We see the combination of the US Federal
Reserve’s (Fed) revised stance on employment,
its comments on the housing market, and the
sheer number of Federal Open Market
Committee (FOMC) members expecting a rate
rise before 2014, as a general indication of
increased hawkishness within the Fed. The
chances of a third round of quantitative easing
(QE3), in our view, therefore, now appear less
likely. This subtle shift potentially heralds an
upcoming opportune entry point into markets.
Earlier this week the FOMC, the Fed committee
responsible for setting interest rates, left rates on hold and
pledged to keep them very low until the end of 2014. The
committee repeated its commitment to keep the Fed’s
"balance sheet under review" and reiterated its willingness
to "act as appropriate". While all this was broadly in line
with previous FOMC pronouncements, we did see some
shifts in stance, particularly the assessment that growth is
"expected to pick up gradually" and that the housing
market was showing some “signs of improvement”.
In the FOMC press conference, Ben Bernanke, the Fed’s
chairman, continued to express the view that the recent
steep drop in unemployment would not be sustained.
However, this seems in stark contrast to purchasing
managers’ indices (PMIs), which suggest that the positive
trend in employment will continue. Indeed, this index
forms part of our rationale as to why we see a third round of
quantitative easing (central bank asset purchases), as less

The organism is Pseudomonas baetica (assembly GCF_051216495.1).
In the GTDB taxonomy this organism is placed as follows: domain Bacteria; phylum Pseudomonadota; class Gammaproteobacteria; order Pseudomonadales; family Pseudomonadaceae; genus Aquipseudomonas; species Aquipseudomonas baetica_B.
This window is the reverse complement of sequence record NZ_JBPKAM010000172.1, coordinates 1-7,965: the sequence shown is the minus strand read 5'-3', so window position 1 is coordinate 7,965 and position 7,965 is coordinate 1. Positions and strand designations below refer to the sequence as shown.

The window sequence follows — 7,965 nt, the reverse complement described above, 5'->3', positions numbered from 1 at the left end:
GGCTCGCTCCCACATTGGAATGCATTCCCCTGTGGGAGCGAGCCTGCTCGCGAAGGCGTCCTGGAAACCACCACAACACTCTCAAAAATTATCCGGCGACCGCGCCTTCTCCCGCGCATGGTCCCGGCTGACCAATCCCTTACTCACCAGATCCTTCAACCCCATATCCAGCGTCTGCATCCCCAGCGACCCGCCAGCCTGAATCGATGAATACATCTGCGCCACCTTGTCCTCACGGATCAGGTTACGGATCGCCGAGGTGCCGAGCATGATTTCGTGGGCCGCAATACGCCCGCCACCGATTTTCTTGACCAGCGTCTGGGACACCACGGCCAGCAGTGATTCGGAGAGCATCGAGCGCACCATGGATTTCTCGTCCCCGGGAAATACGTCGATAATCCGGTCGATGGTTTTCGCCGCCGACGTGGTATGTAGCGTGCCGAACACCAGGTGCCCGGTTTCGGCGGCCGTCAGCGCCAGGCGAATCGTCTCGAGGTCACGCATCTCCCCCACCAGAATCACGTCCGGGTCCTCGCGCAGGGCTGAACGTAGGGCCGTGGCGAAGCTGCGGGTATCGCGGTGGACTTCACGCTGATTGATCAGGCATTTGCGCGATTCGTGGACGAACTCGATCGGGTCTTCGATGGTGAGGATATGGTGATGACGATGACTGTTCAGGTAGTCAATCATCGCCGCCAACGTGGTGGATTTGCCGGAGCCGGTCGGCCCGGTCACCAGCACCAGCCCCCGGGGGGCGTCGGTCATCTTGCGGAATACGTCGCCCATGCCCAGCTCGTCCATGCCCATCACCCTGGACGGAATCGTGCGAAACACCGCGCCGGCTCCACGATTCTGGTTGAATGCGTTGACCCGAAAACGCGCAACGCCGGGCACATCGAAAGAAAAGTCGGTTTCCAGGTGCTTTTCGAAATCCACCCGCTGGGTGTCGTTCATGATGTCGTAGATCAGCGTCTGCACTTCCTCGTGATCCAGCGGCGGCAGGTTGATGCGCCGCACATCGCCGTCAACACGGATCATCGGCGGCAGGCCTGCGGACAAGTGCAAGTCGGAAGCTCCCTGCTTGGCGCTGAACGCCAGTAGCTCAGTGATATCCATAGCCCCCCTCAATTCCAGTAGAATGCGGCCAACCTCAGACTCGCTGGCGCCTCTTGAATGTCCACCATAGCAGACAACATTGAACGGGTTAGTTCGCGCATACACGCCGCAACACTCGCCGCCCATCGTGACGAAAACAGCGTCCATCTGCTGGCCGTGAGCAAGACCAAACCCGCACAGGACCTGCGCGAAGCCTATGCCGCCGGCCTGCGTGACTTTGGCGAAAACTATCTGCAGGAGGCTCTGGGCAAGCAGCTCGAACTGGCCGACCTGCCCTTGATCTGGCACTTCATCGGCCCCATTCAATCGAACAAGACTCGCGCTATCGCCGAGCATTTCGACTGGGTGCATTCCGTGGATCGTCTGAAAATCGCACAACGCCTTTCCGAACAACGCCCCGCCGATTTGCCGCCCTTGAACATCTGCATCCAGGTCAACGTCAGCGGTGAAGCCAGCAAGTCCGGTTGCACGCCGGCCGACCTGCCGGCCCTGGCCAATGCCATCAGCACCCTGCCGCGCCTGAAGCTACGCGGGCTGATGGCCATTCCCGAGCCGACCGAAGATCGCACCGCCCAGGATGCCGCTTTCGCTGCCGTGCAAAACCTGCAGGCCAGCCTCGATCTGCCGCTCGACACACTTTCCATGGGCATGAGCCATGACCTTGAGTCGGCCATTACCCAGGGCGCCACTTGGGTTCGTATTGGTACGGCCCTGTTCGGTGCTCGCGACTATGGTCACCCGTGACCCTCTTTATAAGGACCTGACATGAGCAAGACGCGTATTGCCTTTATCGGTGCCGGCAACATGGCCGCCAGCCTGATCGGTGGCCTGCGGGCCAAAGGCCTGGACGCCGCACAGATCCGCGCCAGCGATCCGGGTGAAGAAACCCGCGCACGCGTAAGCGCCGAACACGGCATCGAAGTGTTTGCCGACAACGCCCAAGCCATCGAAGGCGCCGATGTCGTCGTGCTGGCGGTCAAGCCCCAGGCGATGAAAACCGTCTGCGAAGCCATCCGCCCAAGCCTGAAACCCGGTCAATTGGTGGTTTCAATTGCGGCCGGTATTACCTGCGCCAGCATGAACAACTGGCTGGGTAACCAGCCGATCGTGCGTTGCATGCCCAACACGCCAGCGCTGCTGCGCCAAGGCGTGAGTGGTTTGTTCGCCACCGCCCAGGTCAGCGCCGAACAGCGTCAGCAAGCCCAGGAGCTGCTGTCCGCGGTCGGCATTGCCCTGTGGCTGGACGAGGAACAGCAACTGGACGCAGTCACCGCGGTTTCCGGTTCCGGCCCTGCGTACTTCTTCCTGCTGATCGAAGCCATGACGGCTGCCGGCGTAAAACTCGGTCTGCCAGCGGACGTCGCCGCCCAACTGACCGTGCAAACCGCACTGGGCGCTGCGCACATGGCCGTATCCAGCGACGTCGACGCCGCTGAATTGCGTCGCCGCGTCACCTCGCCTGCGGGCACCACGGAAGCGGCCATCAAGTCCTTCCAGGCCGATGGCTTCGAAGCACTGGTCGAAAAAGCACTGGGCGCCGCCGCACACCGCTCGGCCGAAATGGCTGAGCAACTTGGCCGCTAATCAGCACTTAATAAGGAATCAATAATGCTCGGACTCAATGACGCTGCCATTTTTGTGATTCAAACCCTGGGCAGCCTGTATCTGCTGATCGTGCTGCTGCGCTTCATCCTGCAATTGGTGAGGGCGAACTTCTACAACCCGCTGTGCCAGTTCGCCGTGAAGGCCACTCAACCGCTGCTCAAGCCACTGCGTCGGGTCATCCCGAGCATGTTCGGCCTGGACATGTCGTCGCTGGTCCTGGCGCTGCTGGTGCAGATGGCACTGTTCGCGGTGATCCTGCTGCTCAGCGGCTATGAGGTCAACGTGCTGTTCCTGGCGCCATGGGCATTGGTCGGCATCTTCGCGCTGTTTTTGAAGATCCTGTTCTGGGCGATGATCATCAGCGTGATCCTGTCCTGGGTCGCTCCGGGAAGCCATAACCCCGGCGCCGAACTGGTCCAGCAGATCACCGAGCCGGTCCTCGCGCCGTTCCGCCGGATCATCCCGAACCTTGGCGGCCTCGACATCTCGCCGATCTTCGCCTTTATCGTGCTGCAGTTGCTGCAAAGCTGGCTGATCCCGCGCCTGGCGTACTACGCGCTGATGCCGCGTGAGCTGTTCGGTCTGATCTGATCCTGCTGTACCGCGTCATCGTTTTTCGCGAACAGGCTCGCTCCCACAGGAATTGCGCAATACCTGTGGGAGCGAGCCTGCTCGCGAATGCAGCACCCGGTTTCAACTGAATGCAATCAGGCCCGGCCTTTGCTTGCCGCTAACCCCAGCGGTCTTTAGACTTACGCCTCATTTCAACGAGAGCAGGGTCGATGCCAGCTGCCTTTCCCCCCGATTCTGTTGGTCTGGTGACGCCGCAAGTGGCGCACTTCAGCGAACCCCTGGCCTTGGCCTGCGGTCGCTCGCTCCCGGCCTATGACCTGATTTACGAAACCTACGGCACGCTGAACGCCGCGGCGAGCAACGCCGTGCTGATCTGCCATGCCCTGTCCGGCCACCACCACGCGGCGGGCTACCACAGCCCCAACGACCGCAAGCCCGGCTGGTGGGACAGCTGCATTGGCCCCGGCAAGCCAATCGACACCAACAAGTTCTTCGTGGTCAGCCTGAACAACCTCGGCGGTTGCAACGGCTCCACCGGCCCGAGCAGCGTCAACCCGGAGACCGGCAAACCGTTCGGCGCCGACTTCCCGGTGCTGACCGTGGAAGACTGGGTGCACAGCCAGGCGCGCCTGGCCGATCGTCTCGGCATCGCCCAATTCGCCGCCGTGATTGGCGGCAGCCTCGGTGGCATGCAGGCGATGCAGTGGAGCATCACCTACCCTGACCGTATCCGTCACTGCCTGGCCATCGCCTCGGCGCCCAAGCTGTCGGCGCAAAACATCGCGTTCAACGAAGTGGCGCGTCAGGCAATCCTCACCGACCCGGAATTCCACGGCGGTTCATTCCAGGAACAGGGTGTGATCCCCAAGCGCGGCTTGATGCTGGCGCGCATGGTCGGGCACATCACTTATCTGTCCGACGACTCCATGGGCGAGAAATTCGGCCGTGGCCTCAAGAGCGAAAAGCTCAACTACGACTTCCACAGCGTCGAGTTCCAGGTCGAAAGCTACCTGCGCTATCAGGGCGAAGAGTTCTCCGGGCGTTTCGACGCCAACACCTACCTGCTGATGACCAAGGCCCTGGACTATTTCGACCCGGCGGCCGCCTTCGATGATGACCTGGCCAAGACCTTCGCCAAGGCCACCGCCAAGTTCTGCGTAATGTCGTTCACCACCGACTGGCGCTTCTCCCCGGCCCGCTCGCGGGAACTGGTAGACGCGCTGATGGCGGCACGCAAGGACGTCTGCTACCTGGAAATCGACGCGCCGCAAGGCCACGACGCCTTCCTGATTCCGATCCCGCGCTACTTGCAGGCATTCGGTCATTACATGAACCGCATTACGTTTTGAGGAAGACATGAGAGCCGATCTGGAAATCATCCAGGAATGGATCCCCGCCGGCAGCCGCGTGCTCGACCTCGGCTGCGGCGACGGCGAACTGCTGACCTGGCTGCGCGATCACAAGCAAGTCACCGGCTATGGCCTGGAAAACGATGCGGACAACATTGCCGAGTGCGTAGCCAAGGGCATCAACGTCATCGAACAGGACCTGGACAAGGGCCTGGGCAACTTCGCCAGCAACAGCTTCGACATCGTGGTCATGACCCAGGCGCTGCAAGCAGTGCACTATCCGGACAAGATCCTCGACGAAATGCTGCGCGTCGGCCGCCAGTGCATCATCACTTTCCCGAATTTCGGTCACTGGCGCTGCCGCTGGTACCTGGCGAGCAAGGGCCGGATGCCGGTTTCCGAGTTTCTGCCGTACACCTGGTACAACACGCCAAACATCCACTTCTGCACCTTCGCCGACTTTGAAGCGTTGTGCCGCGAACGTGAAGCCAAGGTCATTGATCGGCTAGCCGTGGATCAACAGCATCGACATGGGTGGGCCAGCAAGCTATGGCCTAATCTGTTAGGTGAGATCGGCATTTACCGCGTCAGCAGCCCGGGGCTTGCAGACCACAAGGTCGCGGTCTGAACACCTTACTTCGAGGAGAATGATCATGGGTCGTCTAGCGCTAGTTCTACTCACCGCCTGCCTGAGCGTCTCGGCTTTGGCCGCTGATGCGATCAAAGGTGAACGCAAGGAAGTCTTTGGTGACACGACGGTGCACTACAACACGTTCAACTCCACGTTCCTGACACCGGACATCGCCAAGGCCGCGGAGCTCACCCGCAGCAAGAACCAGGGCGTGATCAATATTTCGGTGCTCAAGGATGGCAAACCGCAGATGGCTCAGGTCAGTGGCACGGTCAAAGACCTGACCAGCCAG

likely. Nevertheless, despite expecting a slowdown in the
recent positive trend, the Fed did revise-up its
employment forecast to reflect the improvement in hiring.
The Fed’s forecast for unemployment now stands at 7.8-8%
for year-end 2012, from 8.2-8.5% in January, and 7.3-7.7%
On inflation, the FOMC nudged up its forecast by 0.35% to
1.9-2%. It was interesting to see that 13 out of 17 members
expect at least some sort of increase in rates before the end
2014 – this means that only four members expect no rate
rise! While all FOMC members make forecasts, only some
members have a vote and, conveniently for Bernanke, who
seems to retain a more dovish stance, four of the most
hawkish have no vote this year.
Overall, the FOMC statement and press conference gave
no signal that the Fed was actively considering another
round of QE. The major risk to this view is that
employment data deteriorates significantly between now
and the end of June, when ‘Operation Twist’ (the swap of
short-term debt with long-term debt to extend the average
maturity of the Fed’s balance sheet) ends.
In the past, an end to QE has typically led to a short-term
correction in risk assets. Thus it follows that the end of QE
in June could potentially represent an opportune entry
point into risk assets.